John, for me, is the apostle of light, the apostle who shines the light on the true nature of our God and our Lord and Savior.
As if on cue, every second Sunday of Advent my husband and I get into an argument about the correct type of lights to hang in order to welcome baby Jesus, the incarnate God, into the world.
I recently had a literal “come to Jesus” moment while saying goodbye to a fellow parishioner leaving our Sunday service.
Our students at The Episcopal Academy know about waiting.
In an Episcopal Mission Church in the mountains, Father Joe staunchly said: not one bit of Christmas until the Christ Child is placed in the manger.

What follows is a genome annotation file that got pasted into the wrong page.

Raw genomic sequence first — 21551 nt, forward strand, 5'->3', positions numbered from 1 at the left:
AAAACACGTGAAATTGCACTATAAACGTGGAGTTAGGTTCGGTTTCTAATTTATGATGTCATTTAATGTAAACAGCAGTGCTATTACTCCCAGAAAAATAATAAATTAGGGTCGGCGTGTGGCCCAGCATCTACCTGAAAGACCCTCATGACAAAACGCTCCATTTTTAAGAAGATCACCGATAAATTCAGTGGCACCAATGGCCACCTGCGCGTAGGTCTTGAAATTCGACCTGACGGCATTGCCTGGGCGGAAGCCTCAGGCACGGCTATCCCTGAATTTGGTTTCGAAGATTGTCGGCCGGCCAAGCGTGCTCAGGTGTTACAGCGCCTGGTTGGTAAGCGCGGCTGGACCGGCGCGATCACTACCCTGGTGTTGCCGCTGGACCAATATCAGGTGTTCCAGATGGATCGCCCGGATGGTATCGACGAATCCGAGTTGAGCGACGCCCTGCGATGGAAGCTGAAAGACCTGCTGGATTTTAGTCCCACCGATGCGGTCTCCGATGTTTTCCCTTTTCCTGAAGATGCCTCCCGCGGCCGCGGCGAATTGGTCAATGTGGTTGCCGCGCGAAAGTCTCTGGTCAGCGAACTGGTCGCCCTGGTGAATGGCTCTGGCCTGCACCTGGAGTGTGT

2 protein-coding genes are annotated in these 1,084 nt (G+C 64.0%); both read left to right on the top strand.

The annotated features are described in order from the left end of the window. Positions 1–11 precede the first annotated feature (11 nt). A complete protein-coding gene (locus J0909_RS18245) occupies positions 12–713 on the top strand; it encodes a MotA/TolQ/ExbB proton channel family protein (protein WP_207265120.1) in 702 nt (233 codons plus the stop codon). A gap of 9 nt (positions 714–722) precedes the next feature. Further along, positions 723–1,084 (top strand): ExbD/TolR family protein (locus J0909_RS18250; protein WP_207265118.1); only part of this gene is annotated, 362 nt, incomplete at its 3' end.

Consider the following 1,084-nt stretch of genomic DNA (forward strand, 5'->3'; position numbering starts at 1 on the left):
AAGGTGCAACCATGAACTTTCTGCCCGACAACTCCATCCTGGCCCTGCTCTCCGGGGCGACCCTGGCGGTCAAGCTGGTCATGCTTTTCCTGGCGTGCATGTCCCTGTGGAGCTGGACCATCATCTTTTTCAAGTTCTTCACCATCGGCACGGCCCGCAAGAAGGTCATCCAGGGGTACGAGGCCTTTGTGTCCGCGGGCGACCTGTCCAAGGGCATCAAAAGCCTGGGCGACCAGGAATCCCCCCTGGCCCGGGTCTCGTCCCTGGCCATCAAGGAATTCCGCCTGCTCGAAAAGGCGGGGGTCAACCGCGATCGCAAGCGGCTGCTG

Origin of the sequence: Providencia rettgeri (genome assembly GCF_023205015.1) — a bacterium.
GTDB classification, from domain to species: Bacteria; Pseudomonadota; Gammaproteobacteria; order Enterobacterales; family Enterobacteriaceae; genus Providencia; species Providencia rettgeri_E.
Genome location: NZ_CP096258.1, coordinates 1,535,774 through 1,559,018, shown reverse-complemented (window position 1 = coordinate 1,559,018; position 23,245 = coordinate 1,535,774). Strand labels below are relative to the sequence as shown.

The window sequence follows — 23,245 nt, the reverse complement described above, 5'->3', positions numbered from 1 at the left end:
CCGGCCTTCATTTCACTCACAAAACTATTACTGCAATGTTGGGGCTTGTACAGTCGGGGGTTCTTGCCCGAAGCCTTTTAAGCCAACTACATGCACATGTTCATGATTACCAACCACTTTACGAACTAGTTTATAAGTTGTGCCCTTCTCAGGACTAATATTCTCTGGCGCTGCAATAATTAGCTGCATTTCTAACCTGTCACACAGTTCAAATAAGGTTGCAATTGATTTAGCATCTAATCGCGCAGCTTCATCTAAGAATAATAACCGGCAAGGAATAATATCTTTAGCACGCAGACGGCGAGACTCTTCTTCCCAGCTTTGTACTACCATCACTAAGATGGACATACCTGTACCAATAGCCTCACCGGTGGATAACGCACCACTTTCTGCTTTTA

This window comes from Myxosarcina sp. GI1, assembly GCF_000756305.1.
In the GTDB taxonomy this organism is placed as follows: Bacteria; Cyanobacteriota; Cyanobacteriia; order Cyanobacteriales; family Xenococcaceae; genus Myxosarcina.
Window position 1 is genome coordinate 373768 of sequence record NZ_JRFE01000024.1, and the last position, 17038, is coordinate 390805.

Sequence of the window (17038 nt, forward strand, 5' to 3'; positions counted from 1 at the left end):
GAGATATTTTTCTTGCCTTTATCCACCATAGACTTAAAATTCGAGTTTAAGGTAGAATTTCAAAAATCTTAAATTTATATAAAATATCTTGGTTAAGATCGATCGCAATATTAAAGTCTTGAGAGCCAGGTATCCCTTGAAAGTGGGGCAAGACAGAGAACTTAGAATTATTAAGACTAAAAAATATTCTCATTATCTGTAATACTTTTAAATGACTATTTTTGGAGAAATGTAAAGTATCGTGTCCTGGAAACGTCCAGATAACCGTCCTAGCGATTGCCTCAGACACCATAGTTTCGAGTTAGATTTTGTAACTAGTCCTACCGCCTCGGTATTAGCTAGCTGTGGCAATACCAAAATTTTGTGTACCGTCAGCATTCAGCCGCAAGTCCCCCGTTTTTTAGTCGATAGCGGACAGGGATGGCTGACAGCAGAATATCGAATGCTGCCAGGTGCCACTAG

I typically welcome the shorter days that accompany the season of Advent. Less daylight should theoretically translate to fewer distractions and more snuggling on the couch, under fleece blankets with warm cups in hand.
As a child, unwrapping the nativity set was one of my favorite aspects of decorating for Christmas.
When we made the decision to opt out of hosting Christmas for my family last year, my husband and I sat down to brainstorm how to make the holiday season extra special for our girls.
A poem for the season of Advent
For the first time in my adult life, I’m nervous about Advent.